Saturday, August 18 2018


Foreign-made car prices set to reverse

Update: June, 26/2013 - 10:29

Import tax will result in the price of several imported cars almost equalling locally-assembled ones.—File Photo

HA NOI (VNS)— The cost of completely-built-units (CBU) cars made in other Southeast Asian countries and exported to Viet Nam is expected to fall significantly.

This is due to the fact that the present level of import tax is to be cut to 50 per cent from 2014 in line with Viet Nam's plans to fully implement the country's commitments to the Asian Free Trade Area (AFTA) when it joined in the bloc in 1995.

Subsequently, the import tax will be reduced to 35 per cent by 2015, 20 per cent by 2016, 10 per cent by 2017 and zero by 2018.

The import tax on CBUs is currently 60 per cent but after the drop in tax, an imported car that now costs US$10,000 will fall in price by $1,650. Hence, the more expensive the car, the larger the saving.

Many domestic businesses say that the cut, up to 50 per cent for CBUs, in import tax will result in the price of several imported cars almost equalling locally-assembled ones.

However, models with sales of 1,000 units a year or less will be unable to compete with similar imported models and even models that record large sales and have a competitive capacity could feel the pressure.

This will lead to domestic automobile manufacturers having to find their own way of cutting prices to raise their competitiveness. If output and demand are weak, they will be more likely to halt production and import cars to sell instead of taking up the challenge.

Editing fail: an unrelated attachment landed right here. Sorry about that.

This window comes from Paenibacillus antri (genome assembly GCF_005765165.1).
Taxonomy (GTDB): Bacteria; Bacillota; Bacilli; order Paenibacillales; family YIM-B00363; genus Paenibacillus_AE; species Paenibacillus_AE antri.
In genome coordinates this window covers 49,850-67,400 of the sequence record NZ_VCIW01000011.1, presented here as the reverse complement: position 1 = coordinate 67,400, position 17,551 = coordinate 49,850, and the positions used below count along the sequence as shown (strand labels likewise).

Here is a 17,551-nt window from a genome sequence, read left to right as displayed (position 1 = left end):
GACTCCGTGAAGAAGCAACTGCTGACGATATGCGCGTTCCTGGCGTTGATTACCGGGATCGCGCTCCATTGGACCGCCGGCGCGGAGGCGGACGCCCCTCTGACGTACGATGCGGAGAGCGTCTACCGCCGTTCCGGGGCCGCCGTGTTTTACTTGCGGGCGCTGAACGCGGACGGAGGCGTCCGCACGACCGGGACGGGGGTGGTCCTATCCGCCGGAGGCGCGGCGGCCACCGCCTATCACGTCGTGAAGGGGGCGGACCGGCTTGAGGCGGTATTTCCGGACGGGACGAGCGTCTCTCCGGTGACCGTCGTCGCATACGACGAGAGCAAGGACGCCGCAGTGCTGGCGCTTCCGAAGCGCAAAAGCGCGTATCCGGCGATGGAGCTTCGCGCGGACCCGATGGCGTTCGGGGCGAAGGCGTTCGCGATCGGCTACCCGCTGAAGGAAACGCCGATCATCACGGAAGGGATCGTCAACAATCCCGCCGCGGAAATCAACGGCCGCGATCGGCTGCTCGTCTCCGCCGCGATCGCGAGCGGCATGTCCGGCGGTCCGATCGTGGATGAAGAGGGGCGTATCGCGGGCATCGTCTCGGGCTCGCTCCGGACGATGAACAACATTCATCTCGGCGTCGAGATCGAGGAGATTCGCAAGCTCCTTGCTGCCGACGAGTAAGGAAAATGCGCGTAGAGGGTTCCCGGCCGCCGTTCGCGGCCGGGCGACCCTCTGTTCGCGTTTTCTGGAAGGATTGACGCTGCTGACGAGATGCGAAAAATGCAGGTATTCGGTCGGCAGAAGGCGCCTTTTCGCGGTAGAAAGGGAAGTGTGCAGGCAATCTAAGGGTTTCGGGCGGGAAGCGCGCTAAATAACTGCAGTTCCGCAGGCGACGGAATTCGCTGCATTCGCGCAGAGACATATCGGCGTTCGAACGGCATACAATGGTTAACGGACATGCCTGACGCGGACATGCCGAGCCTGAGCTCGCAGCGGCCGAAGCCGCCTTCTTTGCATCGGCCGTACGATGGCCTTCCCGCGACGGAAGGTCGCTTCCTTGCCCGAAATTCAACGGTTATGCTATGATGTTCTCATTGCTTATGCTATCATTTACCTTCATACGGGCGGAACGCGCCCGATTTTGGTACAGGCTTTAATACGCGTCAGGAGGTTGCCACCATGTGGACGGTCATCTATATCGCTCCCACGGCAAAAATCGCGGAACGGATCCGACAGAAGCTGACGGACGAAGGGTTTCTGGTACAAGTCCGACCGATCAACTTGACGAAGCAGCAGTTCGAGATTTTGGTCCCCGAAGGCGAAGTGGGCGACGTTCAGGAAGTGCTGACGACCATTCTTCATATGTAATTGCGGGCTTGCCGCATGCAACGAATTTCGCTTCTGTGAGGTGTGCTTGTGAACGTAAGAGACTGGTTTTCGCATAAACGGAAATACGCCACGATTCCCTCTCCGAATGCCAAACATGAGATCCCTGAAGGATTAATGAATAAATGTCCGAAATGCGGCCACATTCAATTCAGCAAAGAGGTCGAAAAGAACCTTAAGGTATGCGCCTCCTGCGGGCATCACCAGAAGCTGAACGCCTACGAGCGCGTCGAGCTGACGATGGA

According to the Viet Nam Enterprises' Forum, for the locally-assembled cars, the import tax on parts will still be set at 15-25 per cent during 2014. However, it could change in 2015.

Many expect that the import tax on parts manufactured out of Viet Nam will be reduced to zero which if true, will help domestic manufacturers to reduce prices.

The price of cars, both imported and locally-assembled, will gradually fall in the coming years. However, this is only acceptable for models that have an engine under 2.0 litres as models above 2.0 litres will see the tax rise, according to the draft automobile industry development plan up to 2020 and on to 2030.

In response to the plan, many domestic manufacturers have been forward planning for the changes by focusing on assembling the best-selling and most competitive models as well as imports.

The number of models being assembled with a cylinder capacity of 2.0 litres or below will be stepped up, while those above 2.0 litre will be reduced and could eventually just be imported.

Besides import taxes, cars are also one of products to be hit by the special consumption tax.

According to the general director of Vinaxuki, Bui Ngoc Huyen, if the special consumption tax and registration fee for models below 2.0 litres was cut by 50 per cent, the price of many cars would fall by $5,000-7,000. This would enable many consumers to buy a car and enter the growing auto market.

Director of General Motors Viet Nam Gaurav Gupta said that the recent reduction in registration fees had helped the market to grow and companies' sales had increased.

At present, auto companies are still waiting for the Government's approval of a draft plan for the country's automobile industry by 2020 with a vision to 2030.

If the Government agrees with the cuts to the special consumption tax and registration fees of 50-70 per cent on models that are 2.0 litre or under, the companies will push for more investment for production.

According to the Ministry of Industry and Trade, the annual market for cars will reach 157,000 by 2015, 383,000 by 2020 and may exceed 2 million by 2030. — VNS

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